Deborah Lockridge

Deborah Lockridge

My personal experience with e-commerce this year was frustrating — and it started even before Black Friday.

In mid-November, an order from a clothing store never arrived at our house; apparently it was delivered to the wrong address, somehow “refused” and sent back to the shipper.

In December, I got a postcard from UPS notifying me that they were holding an item someone had sent to my P.O. box. Luckily, I called rather than traipsing over to the UPS facility — they had returned it to the sender only two days after the date on the postcard because they didn’t have enough room.

Numerous gifts we ordered through Amazon Prime were late. One apparently was lost in limbo between UPS and the Post Office, so we re-ordered it — only to get a notice that it, too, was delayed.

So I wasn’t surprised to read, a week before Christmas, that UPS was experiencing shipping delays due to the surge in online shopping.

UPS drivers aren’t happy about the workload, with the Teamsters complaining that this is the third year in a row UPS has underestimated demand. I’ve seen postal drivers operating unsafely, obviously in a hurry to get those deliveries done.

In short, “the peak e-commerce season is stretching the limits of the nation’s freight and package handling capabilities,” as the transportation analysts at Stifel put it.

FedEx, on the other hand, reportedly is handling the surge better. In reporting an 11% gain in net profit for the quarter ending Nov. 30, Chairman and CEO Fred Smith said the company handled this year’s peak season because of its close work with shippers to project demand.

Nevertheless, as Bloomberg notes, “deliveries to homes are more costly and complicated than taking goods to business sites.” UPS and FedEx are looking for solutions, from charging more for customers to schedule packages to offering pickup via lockers at drugstores, grocery stores and other locations.

E-tail giant Amazon is looking for solutions, as well, and some believe it is setting itself up as a competitor to UPS and FedEx.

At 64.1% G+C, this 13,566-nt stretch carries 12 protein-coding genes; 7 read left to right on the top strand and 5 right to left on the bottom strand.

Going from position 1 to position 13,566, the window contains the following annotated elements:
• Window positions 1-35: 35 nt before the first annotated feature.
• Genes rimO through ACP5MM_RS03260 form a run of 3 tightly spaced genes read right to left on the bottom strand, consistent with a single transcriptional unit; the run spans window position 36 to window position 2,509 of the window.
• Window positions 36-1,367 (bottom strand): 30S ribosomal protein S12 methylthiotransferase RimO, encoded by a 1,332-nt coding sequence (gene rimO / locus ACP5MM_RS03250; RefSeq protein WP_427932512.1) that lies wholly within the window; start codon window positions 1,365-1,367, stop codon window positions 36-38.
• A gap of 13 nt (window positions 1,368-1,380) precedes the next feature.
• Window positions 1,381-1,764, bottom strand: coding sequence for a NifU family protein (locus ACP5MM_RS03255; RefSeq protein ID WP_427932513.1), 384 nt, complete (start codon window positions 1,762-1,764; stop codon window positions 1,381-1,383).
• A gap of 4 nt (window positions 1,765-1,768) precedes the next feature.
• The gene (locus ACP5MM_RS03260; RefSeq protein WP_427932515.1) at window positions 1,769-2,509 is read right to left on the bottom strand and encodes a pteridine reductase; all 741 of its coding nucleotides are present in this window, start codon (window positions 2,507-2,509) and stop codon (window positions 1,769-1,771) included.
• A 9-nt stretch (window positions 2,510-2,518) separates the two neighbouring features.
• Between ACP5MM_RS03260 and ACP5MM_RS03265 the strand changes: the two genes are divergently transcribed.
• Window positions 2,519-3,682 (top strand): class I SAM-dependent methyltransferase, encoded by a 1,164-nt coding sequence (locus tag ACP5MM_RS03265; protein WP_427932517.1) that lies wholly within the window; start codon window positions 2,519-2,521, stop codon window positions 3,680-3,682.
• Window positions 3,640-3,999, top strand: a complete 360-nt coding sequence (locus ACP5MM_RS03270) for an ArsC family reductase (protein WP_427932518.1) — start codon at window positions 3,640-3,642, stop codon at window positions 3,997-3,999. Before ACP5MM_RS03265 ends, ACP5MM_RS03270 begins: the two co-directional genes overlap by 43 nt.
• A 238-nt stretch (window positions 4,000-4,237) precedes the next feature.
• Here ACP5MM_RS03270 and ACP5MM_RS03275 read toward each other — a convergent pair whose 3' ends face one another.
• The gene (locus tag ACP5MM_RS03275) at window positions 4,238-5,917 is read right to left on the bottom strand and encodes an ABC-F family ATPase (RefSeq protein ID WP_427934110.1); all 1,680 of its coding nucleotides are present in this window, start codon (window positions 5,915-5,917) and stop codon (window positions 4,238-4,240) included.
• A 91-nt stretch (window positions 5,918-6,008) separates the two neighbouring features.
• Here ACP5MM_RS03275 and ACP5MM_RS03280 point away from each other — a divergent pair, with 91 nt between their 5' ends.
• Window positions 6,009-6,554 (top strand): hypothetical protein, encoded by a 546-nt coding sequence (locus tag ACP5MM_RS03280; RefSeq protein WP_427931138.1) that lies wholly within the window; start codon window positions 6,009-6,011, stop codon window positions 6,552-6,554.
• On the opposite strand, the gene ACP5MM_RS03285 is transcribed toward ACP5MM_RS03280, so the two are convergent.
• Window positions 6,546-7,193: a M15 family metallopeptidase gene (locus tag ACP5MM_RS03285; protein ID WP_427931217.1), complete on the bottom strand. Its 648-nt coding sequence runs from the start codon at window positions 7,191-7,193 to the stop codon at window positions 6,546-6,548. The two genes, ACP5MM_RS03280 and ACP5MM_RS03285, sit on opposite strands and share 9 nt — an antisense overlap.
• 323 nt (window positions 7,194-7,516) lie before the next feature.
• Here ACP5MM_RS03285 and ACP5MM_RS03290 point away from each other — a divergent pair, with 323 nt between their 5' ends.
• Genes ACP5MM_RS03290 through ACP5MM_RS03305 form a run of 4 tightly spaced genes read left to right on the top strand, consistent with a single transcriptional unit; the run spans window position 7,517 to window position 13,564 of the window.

Stifel analysts spent a couple weeks on the road in early December talking to motor carriers. Amazon, they said, wasn’t making many friends with those carriers, mostly due to an unwillingness or inability to meet the consistent volume commitments and lane assignments coveted by asset-heavy truckload carriers.

Between that problem and the volume overload and delays seen by UPS and other parcel carriers, “Amazon may be inclined to rethink its transportation network, going forward,” the analysts said in a report to investors.

One alternative would be to bring more transportation operations in-house, and some analysts do expect the e-commerce giant to eventually become a full-fledged parcel carrier. Of course, the challenges of building out the type of infrastructure that UPS and FedEx have been building for decades is no small feat.

Another approach, Stifel said, would be to implement more of a core carrier program, “fully engaging with the nation’s largest carriers, in order to ensure capacity for its base load volume.”

So far, Amazon seems to be focusing on smaller companies, recruiting owner-operators and small fleets to pull its branded trailers, as well as local delivery providers with vans and delivery trucks. The Stifel analysts were less than enthusiastic about that approach. “We are not sure that the power-only deals Amazon has been executing with small carriers is a sustainable program, over the long term, given Amazon’s growth trajectory.”

My experience tells me there’s no simple answer to the challenges posed by skyrocketing e-commerce. It also makes me wonder if more people will turn back to brick-and-mortar shopping when they don’t get their Christmas presents on time. If not, there are those Amazon patent filings for things like a drone warehouse hub in the sky…

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